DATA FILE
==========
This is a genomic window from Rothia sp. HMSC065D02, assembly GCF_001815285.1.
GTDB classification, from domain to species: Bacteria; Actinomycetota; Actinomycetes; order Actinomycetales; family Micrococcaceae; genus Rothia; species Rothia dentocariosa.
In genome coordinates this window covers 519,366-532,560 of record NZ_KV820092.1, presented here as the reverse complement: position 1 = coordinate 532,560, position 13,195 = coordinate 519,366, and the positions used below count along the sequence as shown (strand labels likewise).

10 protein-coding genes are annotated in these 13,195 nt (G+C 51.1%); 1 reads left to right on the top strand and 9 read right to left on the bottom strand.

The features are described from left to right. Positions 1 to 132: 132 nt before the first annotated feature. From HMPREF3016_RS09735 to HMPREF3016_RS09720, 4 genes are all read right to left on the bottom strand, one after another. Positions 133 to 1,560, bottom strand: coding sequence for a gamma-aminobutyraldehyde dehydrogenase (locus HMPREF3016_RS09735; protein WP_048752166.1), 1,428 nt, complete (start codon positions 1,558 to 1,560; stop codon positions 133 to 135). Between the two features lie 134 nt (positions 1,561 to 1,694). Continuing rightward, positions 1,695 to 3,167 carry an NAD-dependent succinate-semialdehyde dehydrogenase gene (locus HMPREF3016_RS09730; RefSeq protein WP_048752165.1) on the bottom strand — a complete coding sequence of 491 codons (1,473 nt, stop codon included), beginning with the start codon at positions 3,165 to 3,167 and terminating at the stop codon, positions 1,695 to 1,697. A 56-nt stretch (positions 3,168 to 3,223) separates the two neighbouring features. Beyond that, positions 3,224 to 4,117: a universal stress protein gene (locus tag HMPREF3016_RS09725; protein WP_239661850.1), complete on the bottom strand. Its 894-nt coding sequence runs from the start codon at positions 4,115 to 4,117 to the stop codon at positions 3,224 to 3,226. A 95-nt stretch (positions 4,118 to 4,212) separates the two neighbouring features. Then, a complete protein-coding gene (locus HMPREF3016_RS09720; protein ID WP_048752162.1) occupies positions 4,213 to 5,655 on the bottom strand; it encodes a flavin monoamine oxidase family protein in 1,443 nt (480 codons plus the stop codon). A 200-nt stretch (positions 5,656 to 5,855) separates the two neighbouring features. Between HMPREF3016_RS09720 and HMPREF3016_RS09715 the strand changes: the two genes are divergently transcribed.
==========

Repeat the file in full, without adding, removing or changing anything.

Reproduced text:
This is a genomic window from Rothia sp. HMSC065D02, assembly GCF_001815285.1.
GTDB classification, from domain to species: Bacteria; Actinomycetota; Actinomycetes; order Actinomycetales; family Micrococcaceae; genus Rothia; species Rothia dentocariosa.
In genome coordinates this window covers 519,366-532,560 of record NZ_KV820092.1, presented here as the reverse complement: position 1 = coordinate 532,560, position 13,195 = coordinate 519,366, and the positions used below count along the sequence as shown (strand labels likewise).

10 protein-coding genes are annotated in these 13,195 nt (G+C 51.1%); 1 reads left to right on the top strand and 9 read right to left on the bottom strand.

The features are described from left to right. Positions 1 to 132: 132 nt before the first annotated feature. From HMPREF3016_RS09735 to HMPREF3016_RS09720, 4 genes are all read right to left on the bottom strand, one after another. Positions 133 to 1,560, bottom strand: coding sequence for a gamma-aminobutyraldehyde dehydrogenase (locus HMPREF3016_RS09735; protein WP_048752166.1), 1,428 nt, complete (start codon positions 1,558 to 1,560; stop codon positions 133 to 135). Between the two features lie 134 nt (positions 1,561 to 1,694). Continuing rightward, positions 1,695 to 3,167 carry an NAD-dependent succinate-semialdehyde dehydrogenase gene (locus HMPREF3016_RS09730; RefSeq protein WP_048752165.1) on the bottom strand — a complete coding sequence of 491 codons (1,473 nt, stop codon included), beginning with the start codon at positions 3,165 to 3,167 and terminating at the stop codon, positions 1,695 to 1,697. A 56-nt stretch (positions 3,168 to 3,223) separates the two neighbouring features. Beyond that, positions 3,224 to 4,117: a universal stress protein gene (locus tag HMPREF3016_RS09725; protein WP_239661850.1), complete on the bottom strand. Its 894-nt coding sequence runs from the start codon at positions 4,115 to 4,117 to the stop codon at positions 3,224 to 3,226. A 95-nt stretch (positions 4,118 to 4,212) separates the two neighbouring features. Then, a complete protein-coding gene (locus HMPREF3016_RS09720; protein ID WP_048752162.1) occupies positions 4,213 to 5,655 on the bottom strand; it encodes a flavin monoamine oxidase family protein in 1,443 nt (480 codons plus the stop codon). A 200-nt stretch (positions 5,656 to 5,855) separates the two neighbouring features. Between HMPREF3016_RS09720 and HMPREF3016_RS09715 the strand changes: the two genes are divergently transcribed.